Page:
Chimeric antigen receptor (CAR) T-cell therapy is a form of immunotherapy in which a patient's own T cells are collected and genetically altered to target cancer cells. Although CAR T-cell therapies have shown encouraging results in patients with acute lymphoblastic leukemia and B-cell lymphomas, they are associated with several serious adverse events, including cytokine release syndrome, neurotoxicity, tumor lysis syndrome, and graft-versus-host disease.
In light of the growing use of CAR T-cell therapies, i3 Health conducted a survey of hematology/oncology nurses at the Oncology Nursing Society (ONS) 44th Annual Congress in Anaheim, California, in order to assess nurses' familiarity with CAR T-cell therapies and their confidence in managing related adverse events.
Forty (53%) of the 75 hematology/oncology nurses surveyed were completely unfamiliar with tisagenlecleucel (Kymriah®, Novartis), an FDA-approved treatment for patients up to the age of 25 with relapsed/refractory acute lymphoblastic leukemia. Sixteen respondents (21%) only knew its name, and three respondents (4%) indicated that they knew of its approved uses without knowing more. Ten (13%) had an understanding of clinical trial data, while six (8%) were very familiar with tisagenlecleucel.
Twenty-seven respondents (36%) were completely unfamiliar with axicabtagene ciloleucel (Yescarta®, Kite Pharma, Inc.)—an FDA-approved treatment for relapsed/refractory non-Hodgkin lymphoma—and 22 (29%) knew only the name. Eight respondents (11%) knew of its approved use without knowing more. Ten respondents (13%) had an understanding of the clinical trial data, and eight (11%) were very familiar with the medication.
Respondents showed even less familiarity with lisocabtagene maraleucel (liso-cel, JCAR017, Celgene), an investigational treatment for diffuse large B-cell lymphoma. Fifty-seven respondents (76%) had never heard of it. Fifteen respondents (20%) only knew its name, while two respondents (3%) knew only basic information. One respondent (1%) had an understanding of clinical trial data.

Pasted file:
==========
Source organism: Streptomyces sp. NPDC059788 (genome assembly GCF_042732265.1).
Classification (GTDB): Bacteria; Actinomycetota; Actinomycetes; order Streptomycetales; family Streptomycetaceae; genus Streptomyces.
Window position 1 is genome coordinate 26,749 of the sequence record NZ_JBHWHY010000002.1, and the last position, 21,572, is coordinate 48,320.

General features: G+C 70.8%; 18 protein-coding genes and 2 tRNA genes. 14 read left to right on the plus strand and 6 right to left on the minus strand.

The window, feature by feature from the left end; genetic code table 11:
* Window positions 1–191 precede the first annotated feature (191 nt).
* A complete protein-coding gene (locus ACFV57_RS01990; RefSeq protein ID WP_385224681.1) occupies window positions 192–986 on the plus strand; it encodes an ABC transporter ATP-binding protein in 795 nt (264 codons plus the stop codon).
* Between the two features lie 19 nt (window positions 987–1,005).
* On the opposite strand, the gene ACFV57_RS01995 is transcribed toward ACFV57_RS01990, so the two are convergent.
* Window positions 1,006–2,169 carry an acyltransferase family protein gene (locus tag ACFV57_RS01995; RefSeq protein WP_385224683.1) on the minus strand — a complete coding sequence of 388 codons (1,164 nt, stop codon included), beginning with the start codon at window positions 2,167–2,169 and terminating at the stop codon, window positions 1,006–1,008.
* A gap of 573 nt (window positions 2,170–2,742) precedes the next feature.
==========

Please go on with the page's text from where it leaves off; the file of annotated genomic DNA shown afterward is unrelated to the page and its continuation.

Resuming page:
With respect to managing common adverse events of CAR T-cell therapy, confidence levels varied according to the adverse event in question. While 36% of oncology nurses felt highly confident in the management of tumor lysis syndrome, confidence levels were lower for other conditions: 23% felt highly confident in the management of cytokine release syndrome, 21% for neurotoxicity, and 20% for graft-versus-host disease.
"Given CAR T-cell therapy's recent FDA approval, oncology nurses are critical to the ongoing assessment, recognition, and management of adverse events," commented Stephanie Jackson, MSN, RN, AOCNS®, BMTCN®, Oncology Clinical Nurse Specialist at the Ronald Reagan UCLA Medical Center. "Based on recent survey results, a statistically significant lack of knowledge currently exists among oncology nurses in the identification of various CAR T-cell products, the management of adverse events, and clinical trial data. Comprehensive strategies are needed to facilitate the knowledge and skills required for successful management of patients receiving these novel therapies."
The majority of respondents (84%) indicated that they would like to receive education on CAR T-cell therapy to enhance their oncology nursing practice.